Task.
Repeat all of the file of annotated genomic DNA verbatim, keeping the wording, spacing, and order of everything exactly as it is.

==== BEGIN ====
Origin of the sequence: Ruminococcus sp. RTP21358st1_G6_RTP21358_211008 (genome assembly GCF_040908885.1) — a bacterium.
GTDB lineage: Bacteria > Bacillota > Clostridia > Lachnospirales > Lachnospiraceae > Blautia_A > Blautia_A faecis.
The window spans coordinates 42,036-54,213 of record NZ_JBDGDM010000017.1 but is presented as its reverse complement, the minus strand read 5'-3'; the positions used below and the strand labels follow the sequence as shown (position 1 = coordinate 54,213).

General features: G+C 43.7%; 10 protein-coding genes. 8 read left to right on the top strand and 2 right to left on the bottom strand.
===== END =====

Origin of the sequence: Ruminococcus sp. RTP21358st1_G6_RTP21358_211008 (genome assembly GCF_040908885.1) — a bacterium.
GTDB lineage: Bacteria > Bacillota > Clostridia > Lachnospirales > Lachnospiraceae > Blautia_A > Blautia_A faecis.
The window spans coordinates 42,036-54,213 of record NZ_JBDGDM010000017.1 but is presented as its reverse complement, the minus strand read 5'-3'; the positions used below and the strand labels follow the sequence as shown (position 1 = coordinate 54,213).

General features: G+C 43.7%; 10 protein-coding genes. 8 read left to right on the top strand and 2 right to left on the bottom strand.